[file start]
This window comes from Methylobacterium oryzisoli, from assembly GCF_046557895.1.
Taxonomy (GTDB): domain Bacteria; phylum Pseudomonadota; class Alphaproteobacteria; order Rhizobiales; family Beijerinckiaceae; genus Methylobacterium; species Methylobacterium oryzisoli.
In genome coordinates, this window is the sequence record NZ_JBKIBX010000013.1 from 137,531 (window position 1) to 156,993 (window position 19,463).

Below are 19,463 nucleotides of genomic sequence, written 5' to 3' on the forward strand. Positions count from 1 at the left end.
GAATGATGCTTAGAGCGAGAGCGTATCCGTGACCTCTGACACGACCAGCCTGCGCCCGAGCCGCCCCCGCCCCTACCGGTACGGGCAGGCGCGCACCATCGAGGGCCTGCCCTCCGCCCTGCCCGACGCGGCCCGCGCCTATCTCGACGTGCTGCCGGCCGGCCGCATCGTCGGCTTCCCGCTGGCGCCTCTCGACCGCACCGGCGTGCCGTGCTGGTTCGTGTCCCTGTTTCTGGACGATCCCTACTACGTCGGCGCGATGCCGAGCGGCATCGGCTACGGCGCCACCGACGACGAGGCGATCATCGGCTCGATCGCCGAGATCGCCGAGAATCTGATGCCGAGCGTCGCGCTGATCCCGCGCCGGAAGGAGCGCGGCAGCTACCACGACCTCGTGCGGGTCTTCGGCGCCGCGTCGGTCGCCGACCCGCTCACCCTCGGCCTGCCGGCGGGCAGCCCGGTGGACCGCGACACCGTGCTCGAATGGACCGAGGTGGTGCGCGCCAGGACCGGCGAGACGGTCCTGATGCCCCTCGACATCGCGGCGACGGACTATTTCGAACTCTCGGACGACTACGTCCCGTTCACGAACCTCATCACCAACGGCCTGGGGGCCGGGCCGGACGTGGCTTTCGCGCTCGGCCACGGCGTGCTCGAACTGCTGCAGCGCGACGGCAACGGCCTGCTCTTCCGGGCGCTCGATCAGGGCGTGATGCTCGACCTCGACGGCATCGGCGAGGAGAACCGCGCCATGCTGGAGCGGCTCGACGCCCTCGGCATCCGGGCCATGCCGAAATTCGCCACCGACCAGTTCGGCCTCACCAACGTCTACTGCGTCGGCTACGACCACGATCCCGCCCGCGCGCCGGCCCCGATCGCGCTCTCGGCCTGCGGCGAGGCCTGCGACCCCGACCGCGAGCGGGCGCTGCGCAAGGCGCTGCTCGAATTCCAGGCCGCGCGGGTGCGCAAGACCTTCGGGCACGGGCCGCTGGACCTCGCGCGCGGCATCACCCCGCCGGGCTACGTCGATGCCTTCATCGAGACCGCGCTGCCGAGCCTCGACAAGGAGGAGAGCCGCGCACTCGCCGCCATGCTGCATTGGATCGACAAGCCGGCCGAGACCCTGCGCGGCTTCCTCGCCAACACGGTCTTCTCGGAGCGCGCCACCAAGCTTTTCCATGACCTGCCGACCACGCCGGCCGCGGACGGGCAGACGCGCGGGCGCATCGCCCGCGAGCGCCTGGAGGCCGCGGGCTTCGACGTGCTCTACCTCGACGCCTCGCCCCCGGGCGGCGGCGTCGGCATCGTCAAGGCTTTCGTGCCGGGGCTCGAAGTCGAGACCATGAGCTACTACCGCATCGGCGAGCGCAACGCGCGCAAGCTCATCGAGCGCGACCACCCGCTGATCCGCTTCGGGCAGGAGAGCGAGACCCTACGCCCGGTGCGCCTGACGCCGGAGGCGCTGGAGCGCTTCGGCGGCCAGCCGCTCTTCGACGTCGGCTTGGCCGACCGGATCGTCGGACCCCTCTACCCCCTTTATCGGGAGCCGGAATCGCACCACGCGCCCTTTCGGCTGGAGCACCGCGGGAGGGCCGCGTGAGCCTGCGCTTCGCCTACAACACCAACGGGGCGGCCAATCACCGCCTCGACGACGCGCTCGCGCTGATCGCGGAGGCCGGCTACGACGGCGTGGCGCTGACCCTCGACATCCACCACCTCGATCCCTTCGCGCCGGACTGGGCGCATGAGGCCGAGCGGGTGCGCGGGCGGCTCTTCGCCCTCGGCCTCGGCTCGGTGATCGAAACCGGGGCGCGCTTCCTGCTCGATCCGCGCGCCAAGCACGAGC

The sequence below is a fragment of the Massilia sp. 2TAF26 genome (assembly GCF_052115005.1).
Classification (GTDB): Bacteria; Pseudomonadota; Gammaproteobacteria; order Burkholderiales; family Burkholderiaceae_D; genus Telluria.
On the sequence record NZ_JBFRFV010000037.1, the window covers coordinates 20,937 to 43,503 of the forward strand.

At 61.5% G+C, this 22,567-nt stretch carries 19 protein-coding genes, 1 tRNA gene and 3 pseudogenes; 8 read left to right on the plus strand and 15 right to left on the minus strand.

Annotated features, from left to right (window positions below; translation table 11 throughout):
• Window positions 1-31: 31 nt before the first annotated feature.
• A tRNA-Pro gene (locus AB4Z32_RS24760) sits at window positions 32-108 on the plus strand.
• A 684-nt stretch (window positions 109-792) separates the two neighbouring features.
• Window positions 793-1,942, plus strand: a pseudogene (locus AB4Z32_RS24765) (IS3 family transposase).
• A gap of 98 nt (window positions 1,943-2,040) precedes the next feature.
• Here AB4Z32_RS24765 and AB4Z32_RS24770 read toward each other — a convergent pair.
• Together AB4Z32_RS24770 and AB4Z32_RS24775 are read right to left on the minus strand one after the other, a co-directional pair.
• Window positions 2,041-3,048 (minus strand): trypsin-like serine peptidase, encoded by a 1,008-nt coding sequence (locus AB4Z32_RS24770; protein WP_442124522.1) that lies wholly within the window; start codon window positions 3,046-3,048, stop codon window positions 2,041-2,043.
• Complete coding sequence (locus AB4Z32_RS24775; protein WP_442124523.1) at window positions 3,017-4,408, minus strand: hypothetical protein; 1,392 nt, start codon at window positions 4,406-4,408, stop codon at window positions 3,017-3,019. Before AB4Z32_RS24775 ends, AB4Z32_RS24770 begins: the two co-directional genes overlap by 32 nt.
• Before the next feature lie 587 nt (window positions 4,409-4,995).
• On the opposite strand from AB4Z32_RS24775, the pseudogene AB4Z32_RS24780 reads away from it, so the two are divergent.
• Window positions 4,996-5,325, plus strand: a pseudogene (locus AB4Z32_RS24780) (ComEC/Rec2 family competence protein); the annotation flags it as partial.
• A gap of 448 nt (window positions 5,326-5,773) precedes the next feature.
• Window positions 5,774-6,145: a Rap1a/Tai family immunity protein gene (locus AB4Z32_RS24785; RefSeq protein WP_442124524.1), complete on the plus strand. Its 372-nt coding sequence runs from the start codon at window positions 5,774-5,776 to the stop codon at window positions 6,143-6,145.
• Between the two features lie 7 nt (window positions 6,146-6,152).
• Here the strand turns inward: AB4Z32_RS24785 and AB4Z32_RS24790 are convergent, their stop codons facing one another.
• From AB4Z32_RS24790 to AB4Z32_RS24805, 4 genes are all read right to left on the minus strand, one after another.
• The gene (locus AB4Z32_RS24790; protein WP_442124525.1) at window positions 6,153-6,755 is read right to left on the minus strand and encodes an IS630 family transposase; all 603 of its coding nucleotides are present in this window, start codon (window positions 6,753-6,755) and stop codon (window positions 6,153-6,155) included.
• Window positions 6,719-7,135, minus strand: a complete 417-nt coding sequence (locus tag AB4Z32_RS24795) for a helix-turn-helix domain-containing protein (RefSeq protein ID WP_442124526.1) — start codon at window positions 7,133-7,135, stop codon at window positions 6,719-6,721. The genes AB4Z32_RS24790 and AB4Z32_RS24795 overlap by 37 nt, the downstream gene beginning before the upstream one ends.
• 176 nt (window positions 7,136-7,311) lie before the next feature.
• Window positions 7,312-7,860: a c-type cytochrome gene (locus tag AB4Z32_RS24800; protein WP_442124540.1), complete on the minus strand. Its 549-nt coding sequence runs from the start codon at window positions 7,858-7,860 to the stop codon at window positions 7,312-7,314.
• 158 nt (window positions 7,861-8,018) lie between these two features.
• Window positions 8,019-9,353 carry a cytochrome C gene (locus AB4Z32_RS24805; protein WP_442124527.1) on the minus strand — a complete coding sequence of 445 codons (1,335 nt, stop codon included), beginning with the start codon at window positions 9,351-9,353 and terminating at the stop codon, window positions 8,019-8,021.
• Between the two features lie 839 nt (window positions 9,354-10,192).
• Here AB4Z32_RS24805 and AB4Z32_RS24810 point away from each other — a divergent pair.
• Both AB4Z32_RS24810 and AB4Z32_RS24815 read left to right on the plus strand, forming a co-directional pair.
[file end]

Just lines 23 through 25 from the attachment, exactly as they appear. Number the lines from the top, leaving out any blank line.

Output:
• A gap of 448 nt (window positions 5,326-5,773) precedes the next feature.
• Window positions 5,774-6,145: a Rap1a/Tai family immunity protein gene (locus AB4Z32_RS24785; RefSeq protein WP_442124524.1), complete on the plus strand. Its 372-nt coding sequence runs from the start codon at window positions 5,774-5,776 to the stop codon at window positions 6,143-6,145.
• Between the two features lie 7 nt (window positions 6,146-6,152).